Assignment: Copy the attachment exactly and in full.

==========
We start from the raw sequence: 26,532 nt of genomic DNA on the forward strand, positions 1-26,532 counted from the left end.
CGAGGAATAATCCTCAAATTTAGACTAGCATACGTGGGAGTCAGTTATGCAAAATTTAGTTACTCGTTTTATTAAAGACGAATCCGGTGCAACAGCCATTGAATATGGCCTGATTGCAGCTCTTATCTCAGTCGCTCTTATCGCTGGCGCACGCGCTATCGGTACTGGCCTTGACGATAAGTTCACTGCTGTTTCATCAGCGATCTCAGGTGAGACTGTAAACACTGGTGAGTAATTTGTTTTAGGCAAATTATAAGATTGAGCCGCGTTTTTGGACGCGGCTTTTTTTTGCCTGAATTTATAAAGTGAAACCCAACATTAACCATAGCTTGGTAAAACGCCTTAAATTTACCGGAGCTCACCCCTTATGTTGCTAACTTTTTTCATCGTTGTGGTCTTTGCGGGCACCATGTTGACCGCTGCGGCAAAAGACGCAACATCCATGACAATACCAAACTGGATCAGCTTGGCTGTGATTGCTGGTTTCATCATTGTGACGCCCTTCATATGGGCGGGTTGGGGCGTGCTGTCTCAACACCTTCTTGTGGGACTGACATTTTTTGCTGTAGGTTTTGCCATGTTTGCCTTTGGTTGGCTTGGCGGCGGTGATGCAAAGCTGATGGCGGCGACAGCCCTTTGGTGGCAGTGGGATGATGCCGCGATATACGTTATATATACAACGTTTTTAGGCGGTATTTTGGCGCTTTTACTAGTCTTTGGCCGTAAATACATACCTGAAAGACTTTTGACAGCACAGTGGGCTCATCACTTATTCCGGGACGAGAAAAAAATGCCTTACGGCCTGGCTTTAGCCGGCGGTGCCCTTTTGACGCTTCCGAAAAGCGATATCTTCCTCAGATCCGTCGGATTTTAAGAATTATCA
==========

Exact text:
We start from the raw sequence: 26,532 nt of genomic DNA on the forward strand, positions 1-26,532 counted from the left end.
CGAGGAATAATCCTCAAATTTAGACTAGCATACGTGGGAGTCAGTTATGCAAAATTTAGTTACTCGTTTTATTAAAGACGAATCCGGTGCAACAGCCATTGAATATGGCCTGATTGCAGCTCTTATCTCAGTCGCTCTTATCGCTGGCGCACGCGCTATCGGTACTGGCCTTGACGATAAGTTCACTGCTGTTTCATCAGCGATCTCAGGTGAGACTGTAAACACTGGTGAGTAATTTGTTTTAGGCAAATTATAAGATTGAGCCGCGTTTTTGGACGCGGCTTTTTTTTGCCTGAATTTATAAAGTGAAACCCAACATTAACCATAGCTTGGTAAAACGCCTTAAATTTACCGGAGCTCACCCCTTATGTTGCTAACTTTTTTCATCGTTGTGGTCTTTGCGGGCACCATGTTGACCGCTGCGGCAAAAGACGCAACATCCATGACAATACCAAACTGGATCAGCTTGGCTGTGATTGCTGGTTTCATCATTGTGACGCCCTTCATATGGGCGGGTTGGGGCGTGCTGTCTCAACACCTTCTTGTGGGACTGACATTTTTTGCTGTAGGTTTTGCCATGTTTGCCTTTGGTTGGCTTGGCGGCGGTGATGCAAAGCTGATGGCGGCGACAGCCCTTTGGTGGCAGTGGGATGATGCCGCGATATACGTTATATATACAACGTTTTTAGGCGGTATTTTGGCGCTTTTACTAGTCTTTGGCCGTAAATACATACCTGAAAGACTTTTGACAGCACAGTGGGCTCATCACTTATTCCGGGACGAGAAAAAAATGCCTTACGGCCTGGCTTTAGCCGGCGGTGCCCTTTTGACGCTTCCGAAAAGCGATATCTTCCTCAGATCCGTCGGATTTTAAGAATTATCA